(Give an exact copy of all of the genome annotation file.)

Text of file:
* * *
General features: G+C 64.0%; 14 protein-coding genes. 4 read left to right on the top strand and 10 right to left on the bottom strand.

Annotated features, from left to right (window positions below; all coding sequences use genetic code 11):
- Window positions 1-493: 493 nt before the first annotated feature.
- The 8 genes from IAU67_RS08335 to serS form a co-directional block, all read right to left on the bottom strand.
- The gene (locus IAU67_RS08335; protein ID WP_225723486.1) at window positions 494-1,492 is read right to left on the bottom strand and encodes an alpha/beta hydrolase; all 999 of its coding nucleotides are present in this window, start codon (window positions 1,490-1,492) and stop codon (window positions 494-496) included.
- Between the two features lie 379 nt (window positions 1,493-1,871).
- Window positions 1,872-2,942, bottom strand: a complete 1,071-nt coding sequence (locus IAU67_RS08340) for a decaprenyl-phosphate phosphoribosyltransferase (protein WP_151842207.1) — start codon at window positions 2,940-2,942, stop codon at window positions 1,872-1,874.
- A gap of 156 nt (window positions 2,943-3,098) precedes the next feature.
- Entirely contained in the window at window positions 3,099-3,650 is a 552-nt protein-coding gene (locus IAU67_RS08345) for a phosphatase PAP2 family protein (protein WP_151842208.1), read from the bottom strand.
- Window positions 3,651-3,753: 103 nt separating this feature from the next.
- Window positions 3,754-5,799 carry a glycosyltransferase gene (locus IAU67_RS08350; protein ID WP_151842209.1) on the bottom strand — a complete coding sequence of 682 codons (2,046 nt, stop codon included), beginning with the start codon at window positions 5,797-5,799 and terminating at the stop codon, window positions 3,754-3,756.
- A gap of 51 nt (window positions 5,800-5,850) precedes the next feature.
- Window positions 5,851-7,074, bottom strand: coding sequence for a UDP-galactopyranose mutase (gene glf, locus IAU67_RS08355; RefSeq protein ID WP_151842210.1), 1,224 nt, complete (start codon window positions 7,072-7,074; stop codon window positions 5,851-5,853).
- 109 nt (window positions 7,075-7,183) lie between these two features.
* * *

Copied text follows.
General features: G+C 64.0%; 14 protein-coding genes. 4 read left to right on the top strand and 10 right to left on the bottom strand.

Annotated features, from left to right (window positions below; all coding sequences use genetic code 11):
- Window positions 1-493: 493 nt before the first annotated feature.
- The 8 genes from IAU67_RS08335 to serS form a co-directional block, all read right to left on the bottom strand.
- The gene (locus IAU67_RS08335; protein ID WP_225723486.1) at window positions 494-1,492 is read right to left on the bottom strand and encodes an alpha/beta hydrolase; all 999 of its coding nucleotides are present in this window, start codon (window positions 1,490-1,492) and stop codon (window positions 494-496) included.
- Between the two features lie 379 nt (window positions 1,493-1,871).
- Window positions 1,872-2,942, bottom strand: a complete 1,071-nt coding sequence (locus IAU67_RS08340) for a decaprenyl-phosphate phosphoribosyltransferase (protein WP_151842207.1) — start codon at window positions 2,940-2,942, stop codon at window positions 1,872-1,874.
- A gap of 156 nt (window positions 2,943-3,098) precedes the next feature.
- Entirely contained in the window at window positions 3,099-3,650 is a 552-nt protein-coding gene (locus IAU67_RS08345) for a phosphatase PAP2 family protein (protein WP_151842208.1), read from the bottom strand.
- Window positions 3,651-3,753: 103 nt separating this feature from the next.
- Window positions 3,754-5,799 carry a glycosyltransferase gene (locus IAU67_RS08350; protein ID WP_151842209.1) on the bottom strand — a complete coding sequence of 682 codons (2,046 nt, stop codon included), beginning with the start codon at window positions 5,797-5,799 and terminating at the stop codon, window positions 3,754-3,756.
- A gap of 51 nt (window positions 5,800-5,850) precedes the next feature.
- Window positions 5,851-7,074, bottom strand: coding sequence for a UDP-galactopyranose mutase (gene glf, locus IAU67_RS08355; RefSeq protein ID WP_151842210.1), 1,224 nt, complete (start codon window positions 7,072-7,074; stop codon window positions 5,851-5,853).
- 109 nt (window positions 7,075-7,183) lie between these two features.